Vitamin D is a fat soluble vitamin that is present in some foods and we also get it from sun exposure. We don’t receive much sunshine here in Ireland in the winter time, however spending time outdoors in the winter sun even if only a for a short while has its benefits.
People don’t often think about their vitamin D levels, and unless it shows up in a blood test many of us rarely think about it. Even if you don’t think you are low in this vitamin, it’s no harm to consider the benefits of consuming more of these foods or taking a good brand quality supplement with no binders or fillers if possible.
Factors that lower Vitamin D
Diet and lack of sunshine, stress and dairy intolerance and other gut issues decrease vitamin D levels. Vegetarians can also become low in this vitamin. Children who have rickets are often low in vitamin D, this is where the bone tissue isn’t properly mineralized, resulting in soft bone and skeletal deformities.
Symptoms of low vitamin D
Joint pain , stiffness, rheumatism, muscle aches and pains, arthritis, hair loss, oesteoporosis in adults are the main symptoms of low vitamin D. Other symptoms can be low mood, fatigue and a low immune system.
Foods that contain Vitamin D
Few foods contain vitamin D. Fatty fish like trout, salmon, mackeral and tuna are good sources. Fish liver oils are also beneficial. Mushrooms contain variable amounts of Vitamin D, fortified cereals and butter also.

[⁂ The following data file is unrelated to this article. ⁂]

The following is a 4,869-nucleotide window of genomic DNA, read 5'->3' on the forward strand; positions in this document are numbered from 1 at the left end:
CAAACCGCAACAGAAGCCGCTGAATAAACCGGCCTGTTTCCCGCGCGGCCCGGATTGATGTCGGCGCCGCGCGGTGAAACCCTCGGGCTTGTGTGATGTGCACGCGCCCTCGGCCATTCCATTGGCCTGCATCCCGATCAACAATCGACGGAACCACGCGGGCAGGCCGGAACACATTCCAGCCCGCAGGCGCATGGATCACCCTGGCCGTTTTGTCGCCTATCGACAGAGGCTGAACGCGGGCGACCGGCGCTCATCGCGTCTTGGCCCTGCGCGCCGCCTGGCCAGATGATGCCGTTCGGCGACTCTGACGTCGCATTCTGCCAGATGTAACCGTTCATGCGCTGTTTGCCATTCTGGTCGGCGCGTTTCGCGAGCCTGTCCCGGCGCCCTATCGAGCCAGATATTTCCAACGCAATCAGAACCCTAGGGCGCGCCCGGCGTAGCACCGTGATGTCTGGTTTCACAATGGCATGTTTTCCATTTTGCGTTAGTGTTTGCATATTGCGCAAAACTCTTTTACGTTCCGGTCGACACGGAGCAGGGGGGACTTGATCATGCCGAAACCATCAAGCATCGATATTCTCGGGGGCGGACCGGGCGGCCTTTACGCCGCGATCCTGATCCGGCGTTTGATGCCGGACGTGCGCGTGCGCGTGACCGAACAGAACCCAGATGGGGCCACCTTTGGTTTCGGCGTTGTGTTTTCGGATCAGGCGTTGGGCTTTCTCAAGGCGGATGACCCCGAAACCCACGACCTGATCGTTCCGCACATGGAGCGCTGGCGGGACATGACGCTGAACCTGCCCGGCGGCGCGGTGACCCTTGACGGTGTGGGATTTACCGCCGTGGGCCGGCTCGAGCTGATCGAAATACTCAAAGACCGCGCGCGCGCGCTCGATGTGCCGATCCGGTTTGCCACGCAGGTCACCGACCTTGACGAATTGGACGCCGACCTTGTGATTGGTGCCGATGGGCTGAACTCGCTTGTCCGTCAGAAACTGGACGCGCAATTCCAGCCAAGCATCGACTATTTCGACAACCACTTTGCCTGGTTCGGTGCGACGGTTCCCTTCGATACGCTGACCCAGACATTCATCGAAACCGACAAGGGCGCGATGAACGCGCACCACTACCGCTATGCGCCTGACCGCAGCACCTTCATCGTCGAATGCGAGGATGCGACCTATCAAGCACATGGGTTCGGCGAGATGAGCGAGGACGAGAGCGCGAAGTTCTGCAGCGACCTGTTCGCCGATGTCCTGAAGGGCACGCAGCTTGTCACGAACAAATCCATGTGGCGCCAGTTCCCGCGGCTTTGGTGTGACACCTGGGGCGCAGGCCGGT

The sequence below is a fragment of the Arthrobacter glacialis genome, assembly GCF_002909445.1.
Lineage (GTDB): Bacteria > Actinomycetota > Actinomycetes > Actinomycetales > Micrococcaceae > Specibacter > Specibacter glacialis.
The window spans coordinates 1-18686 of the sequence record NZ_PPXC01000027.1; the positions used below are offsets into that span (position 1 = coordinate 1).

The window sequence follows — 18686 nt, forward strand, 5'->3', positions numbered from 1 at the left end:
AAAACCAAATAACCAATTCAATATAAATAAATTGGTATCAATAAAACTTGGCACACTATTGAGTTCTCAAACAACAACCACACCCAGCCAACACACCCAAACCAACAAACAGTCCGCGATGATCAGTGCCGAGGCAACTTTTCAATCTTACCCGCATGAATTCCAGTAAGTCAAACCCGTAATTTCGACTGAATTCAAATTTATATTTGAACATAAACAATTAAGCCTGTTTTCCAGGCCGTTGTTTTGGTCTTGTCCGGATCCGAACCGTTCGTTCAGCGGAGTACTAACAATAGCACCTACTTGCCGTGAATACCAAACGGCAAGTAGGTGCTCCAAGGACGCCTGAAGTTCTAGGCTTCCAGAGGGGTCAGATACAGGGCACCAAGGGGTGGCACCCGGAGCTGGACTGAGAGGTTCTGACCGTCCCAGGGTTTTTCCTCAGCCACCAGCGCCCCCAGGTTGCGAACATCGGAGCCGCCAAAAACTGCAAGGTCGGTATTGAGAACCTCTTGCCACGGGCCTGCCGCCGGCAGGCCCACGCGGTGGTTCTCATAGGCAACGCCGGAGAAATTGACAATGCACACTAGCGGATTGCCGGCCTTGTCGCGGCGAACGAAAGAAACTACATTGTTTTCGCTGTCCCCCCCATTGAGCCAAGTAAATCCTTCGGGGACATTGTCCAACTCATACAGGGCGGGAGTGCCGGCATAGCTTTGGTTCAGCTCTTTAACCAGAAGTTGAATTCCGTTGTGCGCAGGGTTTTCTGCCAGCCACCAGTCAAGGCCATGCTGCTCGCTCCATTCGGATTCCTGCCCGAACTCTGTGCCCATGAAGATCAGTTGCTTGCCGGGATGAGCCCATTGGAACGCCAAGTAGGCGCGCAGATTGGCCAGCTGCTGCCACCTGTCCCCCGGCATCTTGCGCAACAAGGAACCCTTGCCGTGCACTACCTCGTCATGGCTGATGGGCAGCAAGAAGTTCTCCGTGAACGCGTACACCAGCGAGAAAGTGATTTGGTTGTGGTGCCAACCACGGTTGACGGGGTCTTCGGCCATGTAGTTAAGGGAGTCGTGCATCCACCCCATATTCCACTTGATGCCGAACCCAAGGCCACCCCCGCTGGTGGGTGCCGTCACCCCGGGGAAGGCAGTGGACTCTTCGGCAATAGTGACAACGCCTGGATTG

The EU recommendations for vitamin D is 5ug(200iu). However this is often too small an amount. 1000iu and above is generally a more optimal daily amount for adults. If there is a real deficiency then some people need higher doses. When you get a blood test done with your doctor ask what your levels of vitamin D are.
Calcium and Vitamin D work together to protect your bones while vitamin D helps your body absorb calcium. So it’s important to have both in your diet. Vegetarians and Lactose intolerant individuals should be aware of this.
If you are thinking of buying a vitamin D supplement then read the amounts of actual vitamin D you are getting and how much to take. Look at the small print to see what other ingredients were used to make this brand of vitamin D like binders and fillers and buy as organic as you can. Always check with your pharmacist how much to take and for how long. It’s also a good idea to tell your pharmacist what medications you are on so there are no interactions.
Overall studies reveal that vitamin D has been shown to protect against acute respiratory infections and further studies are ongoing as to the relationship between vitamin D levels and mortality rates in Covid 19 cases especially in older adults. Hopefully across generations of society people will soon identify the importance of nutrition, diet and lifestyle as factors in helping people stay healthy.
Here at Cavan Kinesiology we identify food intolerances, toxins, digestive concerns and more. We check what nutrient you might be low in and go through diet and lifestyle factors that might play a part re your health concern.